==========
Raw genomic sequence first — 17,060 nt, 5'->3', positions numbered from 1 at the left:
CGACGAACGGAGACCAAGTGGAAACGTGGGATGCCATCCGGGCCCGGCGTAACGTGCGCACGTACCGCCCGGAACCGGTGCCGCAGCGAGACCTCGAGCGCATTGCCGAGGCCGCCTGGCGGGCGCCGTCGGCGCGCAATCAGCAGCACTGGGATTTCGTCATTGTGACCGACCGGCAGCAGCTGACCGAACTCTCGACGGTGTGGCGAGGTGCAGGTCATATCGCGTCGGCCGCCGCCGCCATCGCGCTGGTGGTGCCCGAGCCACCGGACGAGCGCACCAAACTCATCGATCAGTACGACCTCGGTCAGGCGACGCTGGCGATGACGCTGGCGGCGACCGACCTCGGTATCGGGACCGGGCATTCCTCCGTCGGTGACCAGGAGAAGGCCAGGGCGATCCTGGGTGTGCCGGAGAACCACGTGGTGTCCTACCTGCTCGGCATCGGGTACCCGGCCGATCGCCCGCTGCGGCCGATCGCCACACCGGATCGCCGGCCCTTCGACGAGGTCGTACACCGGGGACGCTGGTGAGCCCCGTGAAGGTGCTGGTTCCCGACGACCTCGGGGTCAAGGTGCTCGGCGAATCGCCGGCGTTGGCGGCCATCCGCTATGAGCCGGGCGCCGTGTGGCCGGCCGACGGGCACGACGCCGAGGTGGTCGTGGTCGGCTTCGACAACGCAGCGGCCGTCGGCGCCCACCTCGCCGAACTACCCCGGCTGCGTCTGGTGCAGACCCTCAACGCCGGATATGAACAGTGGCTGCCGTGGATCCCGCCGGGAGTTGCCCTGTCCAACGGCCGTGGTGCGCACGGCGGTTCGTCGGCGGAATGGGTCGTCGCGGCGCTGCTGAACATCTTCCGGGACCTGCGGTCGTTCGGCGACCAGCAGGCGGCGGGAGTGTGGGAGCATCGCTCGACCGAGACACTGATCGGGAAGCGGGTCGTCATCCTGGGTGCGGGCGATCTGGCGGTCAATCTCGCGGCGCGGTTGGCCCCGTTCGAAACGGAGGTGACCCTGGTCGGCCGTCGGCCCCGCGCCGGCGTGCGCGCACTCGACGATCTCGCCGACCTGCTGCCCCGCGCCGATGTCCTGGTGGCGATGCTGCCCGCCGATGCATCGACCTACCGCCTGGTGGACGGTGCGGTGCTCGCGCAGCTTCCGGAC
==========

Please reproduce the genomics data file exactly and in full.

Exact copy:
Raw genomic sequence first — 17,060 nt, 5'->3', positions numbered from 1 at the left:
CGACGAACGGAGACCAAGTGGAAACGTGGGATGCCATCCGGGCCCGGCGTAACGTGCGCACGTACCGCCCGGAACCGGTGCCGCAGCGAGACCTCGAGCGCATTGCCGAGGCCGCCTGGCGGGCGCCGTCGGCGCGCAATCAGCAGCACTGGGATTTCGTCATTGTGACCGACCGGCAGCAGCTGACCGAACTCTCGACGGTGTGGCGAGGTGCAGGTCATATCGCGTCGGCCGCCGCCGCCATCGCGCTGGTGGTGCCCGAGCCACCGGACGAGCGCACCAAACTCATCGATCAGTACGACCTCGGTCAGGCGACGCTGGCGATGACGCTGGCGGCGACCGACCTCGGTATCGGGACCGGGCATTCCTCCGTCGGTGACCAGGAGAAGGCCAGGGCGATCCTGGGTGTGCCGGAGAACCACGTGGTGTCCTACCTGCTCGGCATCGGGTACCCGGCCGATCGCCCGCTGCGGCCGATCGCCACACCGGATCGCCGGCCCTTCGACGAGGTCGTACACCGGGGACGCTGGTGAGCCCCGTGAAGGTGCTGGTTCCCGACGACCTCGGGGTCAAGGTGCTCGGCGAATCGCCGGCGTTGGCGGCCATCCGCTATGAGCCGGGCGCCGTGTGGCCGGCCGACGGGCACGACGCCGAGGTGGTCGTGGTCGGCTTCGACAACGCAGCGGCCGTCGGCGCCCACCTCGCCGAACTACCCCGGCTGCGTCTGGTGCAGACCCTCAACGCCGGATATGAACAGTGGCTGCCGTGGATCCCGCCGGGAGTTGCCCTGTCCAACGGCCGTGGTGCGCACGGCGGTTCGTCGGCGGAATGGGTCGTCGCGGCGCTGCTGAACATCTTCCGGGACCTGCGGTCGTTCGGCGACCAGCAGGCGGCGGGAGTGTGGGAGCATCGCTCGACCGAGACACTGATCGGGAAGCGGGTCGTCATCCTGGGTGCGGGCGATCTGGCGGTCAATCTCGCGGCGCGGTTGGCCCCGTTCGAAACGGAGGTGACCCTGGTCGGCCGTCGGCCCCGCGCCGGCGTGCGCGCACTCGACGATCTCGCCGACCTGCTGCCCCGCGCCGATGTCCTGGTGGCGATGCTGCCCGCCGATGCATCGACCTACCGCCTGGTGGACGGTGCGGTGCTCGCGCAGCTTCCGGAC